I am 100% convinced that if you spend the time and money that you would have spent on this procedure to hire a dog trainer to help you work through whatever barking problem your dog has.

The dog isn't doing anything that can't be solved with some instruction and dedication.


Jack answered on 10/6/07. Helpful? Yes/Helpful: No 3 Report this answer


ELVIS    2004 ~ 2008

The emotional health of your dog cannot help but to be affected.
It is AWFUL!
If your dog is barking there is a reason. He could be bored, need more exercise, a health problem. I would see a vet and/or a canine consultant first.
De-barking seems to really bother them. I knew a breeder that had all of her shelties de-barked, 20 or so. Every single one of her dogs constantly made a horrible sound non-stop. It was like they had something to say and it wasn't coming out so as it could be understood....so they tried over and over and over and over again to get the right message out.


ELVIS 2004 ~ 2008 answered on 10/6/07. Helpful? Yes/Helpful: No 3 Report this answer


Daisy

I have a link to a post on debarking. You might want to read it before you make your desision.

www.showdog.com


Daisy answered on 10/6/07. Helpful? Yes/Helpful: No 2 Report this answer


Tikka

Dusty is only one year old! I think it would be incredibly traumatic and an unnecessary surgical procedure. Please consider training options. If this doesn't work, then you should rehome Dusty with a family that can accommodate him. If you do not like barking, consider a different species other than a dog, like a cat. Or do your research and find a dog that is not known for excessive barking.


Tikka answered on 10/6/07. Helpful? Yes/Helpful: No 3 Report this answer


Ferris

I used to think this was cruel until I really understood why people did it and how it is done. The vocal chords are not removed. The vet sedates the dog, opens his mouth, and pricks the vocal chords so that the bark is muffled but not gone. Sometimes, if the dogs are big time barkers, the voice will come back. Maybe not 100% but almost.

Regardless of what some people think, there are dogs out there that simply will always bark. I know some dogs that do flybal and work on the ranch with sheep and yet they never shut up. The Chihuahua the other poster mentioned is a good example. That particular dog probably just loves to bark.

I know lots of debarked dogs and none of them act like they are aware that their bark is different. If they were the alpha before they are still. Other dogs don't even ract to them differently.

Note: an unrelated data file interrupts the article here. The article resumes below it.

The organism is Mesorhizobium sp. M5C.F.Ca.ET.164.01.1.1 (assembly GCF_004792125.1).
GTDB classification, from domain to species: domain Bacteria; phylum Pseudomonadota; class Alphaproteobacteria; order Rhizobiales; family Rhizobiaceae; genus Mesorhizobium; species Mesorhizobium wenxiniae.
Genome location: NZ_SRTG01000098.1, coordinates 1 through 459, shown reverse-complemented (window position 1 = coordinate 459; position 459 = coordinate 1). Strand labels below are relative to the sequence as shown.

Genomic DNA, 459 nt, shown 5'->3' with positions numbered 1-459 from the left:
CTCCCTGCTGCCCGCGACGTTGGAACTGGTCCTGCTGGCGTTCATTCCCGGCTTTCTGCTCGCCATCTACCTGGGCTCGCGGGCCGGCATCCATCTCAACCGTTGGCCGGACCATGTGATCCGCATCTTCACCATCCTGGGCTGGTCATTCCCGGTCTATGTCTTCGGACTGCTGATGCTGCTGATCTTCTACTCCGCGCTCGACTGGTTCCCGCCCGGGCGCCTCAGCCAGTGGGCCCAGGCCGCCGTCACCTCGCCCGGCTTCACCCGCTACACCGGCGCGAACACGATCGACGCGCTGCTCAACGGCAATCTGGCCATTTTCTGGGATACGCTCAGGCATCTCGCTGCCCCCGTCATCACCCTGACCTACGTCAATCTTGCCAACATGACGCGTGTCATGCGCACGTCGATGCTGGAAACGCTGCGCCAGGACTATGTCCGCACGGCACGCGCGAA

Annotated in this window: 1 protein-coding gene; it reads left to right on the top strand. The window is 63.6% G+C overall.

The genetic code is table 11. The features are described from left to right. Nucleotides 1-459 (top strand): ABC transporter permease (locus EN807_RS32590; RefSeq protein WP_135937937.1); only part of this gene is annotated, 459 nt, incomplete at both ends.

Ferris answered on 10/6/07. Helpful? Yes/Helpful: No 3 Report this answer


Chloe

As an owner of TWO shelties I experience barking on the "more" side of the scale than other dog breeds.

I agree with another answer about a dog having a certain bark, there's the alert "there's a neighbor around" bark, a "someone on our property-coming to our door" bark, or even a playful bark. What would you resort to if you lost your voice?, (partly - they still have a noise)Perhaps Dusty will resort to destructive behavior to get your attention?

The better alternative is to teach him how to stop, (we use the word "Stop" btw).When barking, say the word sternly & distract his attention - he may just stop out of surprise if you say it loud enough at first. That instant praise,(treat or toy-I use excited sweetness). Distract him by a game of fetch if you need to so he forgets about even barking. If he goes at it again, repeat until eventually it becomes longer or the thing is gone.Do that each time.It takes consistancy but now I can say "Stop" in normal tone & loudness & it works!


Chloe answered on 10/6/07. Helpful? Yes/Helpful: No 2 Report this answer


Georgia's Summer Breeze

May I ask why you are wanting to debark?
Just curious.


Georgia's Summer Breeze answered on 10/6/07. Helpful? Yes/Helpful: No 1 Report this answer


Jasper

It seems like very few people are actually answering your question, so here's my experience:

Debarked dogs don't seem to know they are debarked. They do still make noise when they "bark", it's just much quieter, and the procedure certainly doesn't stop them from trying to bark!


Jasper answered on 10/6/07. Helpful? Yes/Helpful: No 2 Report this answer